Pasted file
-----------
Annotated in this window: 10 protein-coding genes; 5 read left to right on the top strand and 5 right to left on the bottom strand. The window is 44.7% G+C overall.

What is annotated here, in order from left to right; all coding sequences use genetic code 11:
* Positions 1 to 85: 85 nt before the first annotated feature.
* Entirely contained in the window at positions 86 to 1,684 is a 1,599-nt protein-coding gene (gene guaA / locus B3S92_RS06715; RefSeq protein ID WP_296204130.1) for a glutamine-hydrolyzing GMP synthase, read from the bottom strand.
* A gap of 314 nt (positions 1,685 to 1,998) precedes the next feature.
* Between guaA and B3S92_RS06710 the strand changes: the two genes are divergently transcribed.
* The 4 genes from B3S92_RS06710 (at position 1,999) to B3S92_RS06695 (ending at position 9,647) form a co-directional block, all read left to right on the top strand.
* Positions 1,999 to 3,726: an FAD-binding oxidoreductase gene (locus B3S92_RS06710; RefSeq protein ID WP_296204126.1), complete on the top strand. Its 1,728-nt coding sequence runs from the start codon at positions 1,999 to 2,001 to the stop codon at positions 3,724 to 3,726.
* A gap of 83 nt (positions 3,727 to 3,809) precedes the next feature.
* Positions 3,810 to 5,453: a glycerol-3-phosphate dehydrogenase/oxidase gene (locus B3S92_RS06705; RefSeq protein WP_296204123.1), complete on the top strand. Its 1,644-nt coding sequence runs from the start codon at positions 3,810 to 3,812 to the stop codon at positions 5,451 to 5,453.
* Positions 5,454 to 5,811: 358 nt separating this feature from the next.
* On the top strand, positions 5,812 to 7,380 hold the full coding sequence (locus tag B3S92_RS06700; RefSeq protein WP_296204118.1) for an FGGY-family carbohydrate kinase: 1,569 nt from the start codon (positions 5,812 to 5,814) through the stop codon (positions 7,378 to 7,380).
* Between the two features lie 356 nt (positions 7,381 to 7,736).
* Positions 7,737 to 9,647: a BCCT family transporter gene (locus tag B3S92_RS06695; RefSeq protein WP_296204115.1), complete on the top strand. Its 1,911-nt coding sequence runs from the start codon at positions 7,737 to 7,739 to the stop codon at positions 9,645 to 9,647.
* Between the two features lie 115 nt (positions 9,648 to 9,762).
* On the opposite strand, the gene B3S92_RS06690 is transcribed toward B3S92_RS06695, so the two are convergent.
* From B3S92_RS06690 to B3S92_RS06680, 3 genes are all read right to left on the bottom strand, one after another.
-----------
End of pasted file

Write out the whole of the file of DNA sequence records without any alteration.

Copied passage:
Annotated in this window: 10 protein-coding genes; 5 read left to right on the top strand and 5 right to left on the bottom strand. The window is 44.7% G+C overall.

What is annotated here, in order from left to right; all coding sequences use genetic code 11:
* Positions 1 to 85: 85 nt before the first annotated feature.
* Entirely contained in the window at positions 86 to 1,684 is a 1,599-nt protein-coding gene (gene guaA / locus B3S92_RS06715; RefSeq protein ID WP_296204130.1) for a glutamine-hydrolyzing GMP synthase, read from the bottom strand.
* A gap of 314 nt (positions 1,685 to 1,998) precedes the next feature.
* Between guaA and B3S92_RS06710 the strand changes: the two genes are divergently transcribed.
* The 4 genes from B3S92_RS06710 (at position 1,999) to B3S92_RS06695 (ending at position 9,647) form a co-directional block, all read left to right on the top strand.
* Positions 1,999 to 3,726: an FAD-binding oxidoreductase gene (locus B3S92_RS06710; RefSeq protein ID WP_296204126.1), complete on the top strand. Its 1,728-nt coding sequence runs from the start codon at positions 1,999 to 2,001 to the stop codon at positions 3,724 to 3,726.
* A gap of 83 nt (positions 3,727 to 3,809) precedes the next feature.
* Positions 3,810 to 5,453: a glycerol-3-phosphate dehydrogenase/oxidase gene (locus B3S92_RS06705; RefSeq protein WP_296204123.1), complete on the top strand. Its 1,644-nt coding sequence runs from the start codon at positions 3,810 to 3,812 to the stop codon at positions 5,451 to 5,453.
* Positions 5,454 to 5,811: 358 nt separating this feature from the next.
* On the top strand, positions 5,812 to 7,380 hold the full coding sequence (locus tag B3S92_RS06700; RefSeq protein WP_296204118.1) for an FGGY-family carbohydrate kinase: 1,569 nt from the start codon (positions 5,812 to 5,814) through the stop codon (positions 7,378 to 7,380).
* Between the two features lie 356 nt (positions 7,381 to 7,736).
* Positions 7,737 to 9,647: a BCCT family transporter gene (locus tag B3S92_RS06695; RefSeq protein WP_296204115.1), complete on the top strand. Its 1,911-nt coding sequence runs from the start codon at positions 7,737 to 7,739 to the stop codon at positions 9,645 to 9,647.
* Between the two features lie 115 nt (positions 9,648 to 9,762).
* On the opposite strand, the gene B3S92_RS06690 is transcribed toward B3S92_RS06695, so the two are convergent.
* From B3S92_RS06690 to B3S92_RS06680, 3 genes are all read right to left on the bottom strand, one after another.